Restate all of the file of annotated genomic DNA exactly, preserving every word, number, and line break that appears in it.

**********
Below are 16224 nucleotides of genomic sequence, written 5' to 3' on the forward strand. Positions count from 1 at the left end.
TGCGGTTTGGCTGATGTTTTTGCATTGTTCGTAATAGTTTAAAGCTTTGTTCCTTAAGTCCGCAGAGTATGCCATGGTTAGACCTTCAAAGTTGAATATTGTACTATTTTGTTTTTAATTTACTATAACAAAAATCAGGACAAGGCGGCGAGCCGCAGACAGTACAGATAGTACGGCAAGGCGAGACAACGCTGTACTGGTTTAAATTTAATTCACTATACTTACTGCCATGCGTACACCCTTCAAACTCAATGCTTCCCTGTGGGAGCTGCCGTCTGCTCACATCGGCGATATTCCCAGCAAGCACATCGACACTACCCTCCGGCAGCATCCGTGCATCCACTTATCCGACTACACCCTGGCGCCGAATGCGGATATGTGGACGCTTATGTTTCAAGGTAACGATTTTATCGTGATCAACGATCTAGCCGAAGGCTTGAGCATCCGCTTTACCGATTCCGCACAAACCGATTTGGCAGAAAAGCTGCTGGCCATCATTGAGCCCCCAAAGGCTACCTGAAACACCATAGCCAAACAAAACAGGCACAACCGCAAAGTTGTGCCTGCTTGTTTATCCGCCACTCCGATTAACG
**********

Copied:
Below are 16224 nucleotides of genomic sequence, written 5' to 3' on the forward strand. Positions count from 1 at the left end.
TGCGGTTTGGCTGATGTTTTTGCATTGTTCGTAATAGTTTAAAGCTTTGTTCCTTAAGTCCGCAGAGTATGCCATGGTTAGACCTTCAAAGTTGAATATTGTACTATTTTGTTTTTAATTTACTATAACAAAAATCAGGACAAGGCGGCGAGCCGCAGACAGTACAGATAGTACGGCAAGGCGAGACAACGCTGTACTGGTTTAAATTTAATTCACTATACTTACTGCCATGCGTACACCCTTCAAACTCAATGCTTCCCTGTGGGAGCTGCCGTCTGCTCACATCGGCGATATTCCCAGCAAGCACATCGACACTACCCTCCGGCAGCATCCGTGCATCCACTTATCCGACTACACCCTGGCGCCGAATGCGGATATGTGGACGCTTATGTTTCAAGGTAACGATTTTATCGTGATCAACGATCTAGCCGAAGGCTTGAGCATCCGCTTTACCGATTCCGCACAAACCGATTTGGCAGAAAAGCTGCTGGCCATCATTGAGCCCCCAAAGGCTACCTGAAACACCATAGCCAAACAAAACAGGCACAACCGCAAAGTTGTGCCTGCTTGTTTATCCGCCACTCCGATTAACG